Published on September 3rd, 2014 | By: April Gocha, PhD0
Inspired by the beetles: Nature’s entomological secrets reveal key to whiter whitesPublished on September 3rd, 2014 | By: April Gocha, PhD
[Image above] Cyphochilus beetles are whiter than white. Credit: Wild Center; Flickr CC BY-NC 2.0
There are some bizarre bugs in the world.
One particularly interesting specimen is an über white beetle native to southeast Asia called the Cyphochilus beetle—this beetle is whiter than the whitest white paint, plastics, and paper we humans can manufacture.
New research shows that the secret to the beetles’ color lies in the optical properties of their scales, which are made of a material called chitin. Chitin makes up mollusk shells, fungi cell walls, and bug exoskeletons, and it’s functionally similar to keratin, the stuff that makes up our hair and nails.
The research, a collaboration between the University of Cambridge (United Kingdom) and the European Laboratory for Non-Linear Spectroscopy (Italy), set out to examine just how the beetles achieve their white color—which indicates that the material reflects all wavelengths of light—despite the low refractive index of chitin.
“Current technology is not able to produce a coating as white as these beetles can in such a thin layer,” says lead researcher Silvia Vignolini. “In order to survive, these beetles need to optimize their optical response, but this comes with the strong constraint of using as little material as possible in order to save energy and to keep the scales light enough in order to fly.”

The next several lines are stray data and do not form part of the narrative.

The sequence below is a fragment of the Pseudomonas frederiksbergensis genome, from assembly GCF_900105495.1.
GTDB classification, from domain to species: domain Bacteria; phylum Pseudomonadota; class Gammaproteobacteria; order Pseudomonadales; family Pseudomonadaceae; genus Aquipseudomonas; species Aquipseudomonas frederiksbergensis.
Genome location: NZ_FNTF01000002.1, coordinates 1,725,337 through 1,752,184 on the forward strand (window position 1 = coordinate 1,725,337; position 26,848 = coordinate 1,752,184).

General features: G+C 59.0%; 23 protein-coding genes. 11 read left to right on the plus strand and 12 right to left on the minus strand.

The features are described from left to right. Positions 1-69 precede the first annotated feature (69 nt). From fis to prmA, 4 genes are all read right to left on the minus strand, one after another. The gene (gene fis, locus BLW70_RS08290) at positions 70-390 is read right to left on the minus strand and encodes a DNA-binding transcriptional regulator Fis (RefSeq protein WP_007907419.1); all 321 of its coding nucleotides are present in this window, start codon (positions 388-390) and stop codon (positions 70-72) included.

The researchers measured how light propagated in the bugs’ scales and found that their chitin scatters light “more efficiently than any other low-refractive-index material yet known,” states the release. According to the paper’s abstract, that’s due to “a remarkably optimized anisotropy of intra-scale chitin networks, which act as a dense scattering media.”
“These scales have a structure that is truly complex since it gives rise to something that is more than the sum of its parts,” says co-author Matteo Burresi of the Italian National Institute of Optics in Florence. “Our simulations show that a randomly packed collection of its constituent elements by itself is not sufficient to achieve the degree of brightness that we observe.”
The researchers hope their insight will help to develop whiter stuff that uses less materials, reducing waste and generating lighter finished products.
The open-access paper, published in Scientific Reports, is “Bright-white beetle scales optimise multiple scattering of light” (DOI:10.1038/srep06075).
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